Welcome to the new Schulich Peer-Reviewed Publication Database!
The database is currently in beta-testing and will be updated with more features as time goes on. In the meantime, stakeholders are free to explore our faculty’s numerous works. The left-hand panel affords the ability to search by the following:
- Faculty Member’s Name;
- Area of Expertise;
- Whether the Publication is Open-Access (free for public download);
- Journal Name; and
- Date Range.
At present, the database covers publications from 2012 to 2020, but will extend further back in the future. In addition to listing publications, the database includes two types of impact metrics: Altmetrics and Plum. The database will be updated annually with most recent publications from our faculty.
If you have any questions or input, please don’t hesitate to get in touch.
Liu, Y., Chen, S., Bell, C. and Tan, J. (2020). "How Do Power and Status Differ in Predicting Unethical Decisions? A Cross-national Comparison of China and Canada", Journal of Business Ethics, 167(4), 745-760.
AbstractThis study examines the varying roles of power, status, and national culture in unethical decision-making. Most research on unethical behavior in organizations is grounded in Western societies; empirical comparative studies of the antecedents of unethical behavior across nations are rare. The authors conduct this comparative study using scenario studies with four conditions (high power vs. low power × high status vs. low status) in both China and Canada. The results demonstrate that power is positively related to unethical decision-making in both countries. Status has a positive effect on unethical decision-making and facilitates the unethical decisions of Canadian participants who have high power but not Chinese participants who have high power. To explicate participants’ unethical decision-making rationales, the authors ask participants to justify their unethical decisions; the results reveal that Chinese participants are more likely to cite position differences, whereas Canadian participants are more likely to cite work effort and personal abilities. These findings expand theoretical research on the relationship between social hierarchy and unethical decision-making and provide practical insights on unethical behavior in organizations.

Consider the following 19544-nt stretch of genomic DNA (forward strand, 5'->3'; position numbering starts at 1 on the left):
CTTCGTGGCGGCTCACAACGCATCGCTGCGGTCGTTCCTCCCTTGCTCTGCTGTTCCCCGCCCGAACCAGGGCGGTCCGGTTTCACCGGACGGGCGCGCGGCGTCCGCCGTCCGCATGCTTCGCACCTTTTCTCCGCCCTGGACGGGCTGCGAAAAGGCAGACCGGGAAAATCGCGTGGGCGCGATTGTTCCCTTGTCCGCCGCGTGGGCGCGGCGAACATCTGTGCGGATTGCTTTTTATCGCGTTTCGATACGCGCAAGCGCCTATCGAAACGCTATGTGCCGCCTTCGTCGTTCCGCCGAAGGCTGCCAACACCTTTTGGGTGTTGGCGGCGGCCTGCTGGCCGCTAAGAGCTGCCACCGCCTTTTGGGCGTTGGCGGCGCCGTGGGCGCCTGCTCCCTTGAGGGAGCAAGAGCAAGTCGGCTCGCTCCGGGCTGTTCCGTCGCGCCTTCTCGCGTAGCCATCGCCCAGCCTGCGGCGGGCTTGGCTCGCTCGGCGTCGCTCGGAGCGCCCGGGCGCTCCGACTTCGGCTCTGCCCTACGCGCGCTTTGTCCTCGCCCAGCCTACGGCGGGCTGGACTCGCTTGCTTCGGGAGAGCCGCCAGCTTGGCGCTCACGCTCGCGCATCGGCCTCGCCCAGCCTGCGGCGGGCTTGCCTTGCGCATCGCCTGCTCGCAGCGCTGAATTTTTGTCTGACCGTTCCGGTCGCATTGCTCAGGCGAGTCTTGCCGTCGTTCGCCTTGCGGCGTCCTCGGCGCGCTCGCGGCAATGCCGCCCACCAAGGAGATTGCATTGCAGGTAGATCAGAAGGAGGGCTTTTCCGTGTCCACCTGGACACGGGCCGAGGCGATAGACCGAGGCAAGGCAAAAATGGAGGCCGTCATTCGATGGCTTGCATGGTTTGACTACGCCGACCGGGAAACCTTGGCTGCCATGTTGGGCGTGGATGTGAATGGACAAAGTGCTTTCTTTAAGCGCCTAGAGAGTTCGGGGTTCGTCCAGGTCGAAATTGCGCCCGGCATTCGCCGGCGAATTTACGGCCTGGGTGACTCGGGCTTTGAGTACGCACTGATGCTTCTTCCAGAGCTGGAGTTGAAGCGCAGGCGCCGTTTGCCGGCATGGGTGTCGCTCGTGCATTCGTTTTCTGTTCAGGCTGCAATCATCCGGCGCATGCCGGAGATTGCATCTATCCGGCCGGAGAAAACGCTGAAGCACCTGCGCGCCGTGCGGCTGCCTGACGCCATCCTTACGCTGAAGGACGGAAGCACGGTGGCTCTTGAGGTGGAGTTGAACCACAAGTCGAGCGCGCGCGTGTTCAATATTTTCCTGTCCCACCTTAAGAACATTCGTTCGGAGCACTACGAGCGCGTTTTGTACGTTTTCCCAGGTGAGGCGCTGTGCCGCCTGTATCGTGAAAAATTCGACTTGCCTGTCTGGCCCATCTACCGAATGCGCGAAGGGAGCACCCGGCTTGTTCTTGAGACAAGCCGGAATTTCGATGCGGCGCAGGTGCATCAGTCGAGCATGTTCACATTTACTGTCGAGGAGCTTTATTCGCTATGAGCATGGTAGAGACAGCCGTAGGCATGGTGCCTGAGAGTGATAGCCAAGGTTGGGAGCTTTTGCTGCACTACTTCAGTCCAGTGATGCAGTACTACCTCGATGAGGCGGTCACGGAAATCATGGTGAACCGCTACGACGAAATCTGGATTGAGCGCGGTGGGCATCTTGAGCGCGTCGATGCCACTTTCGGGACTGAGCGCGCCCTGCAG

Gölgeci, I., Johnston, D. and Murphy, W. (2019). "Power-Based Behaviours Between Supply Chain Partners of Diverse National and Organizational Cultures: The Crucial Role of Boundary Spanners’ Cultural Intelligence", Journal of Business and Industrial Marketing, 65(3), 262-281.
Belk, R. and Bhattacharyya, A. (2019). "Consumer Resilience and Subservience in Technology Consumption by the Poor", Consumption, Markets and Culture, 42 (5/6), 489-507.
AbstractConsumer technology theorists have explored technology consumption primarily through a de-linked, individualistic lens. We augment existing theories on technology consumption by widening the scope of the theorizing lens to include the role of class-based societal domination on consumption by the oppressed. We show that the poor respond to oppression by practices that go beyond non-compliance and subterfuge. We highlight the overlooked phenomenon of Consumer Resilience, and unveil the practices of Subservience in technology consumption by the poor in India. These are consumption practices that help the dominated classes appease those dominating them, at the expense of their own dignity and well-being.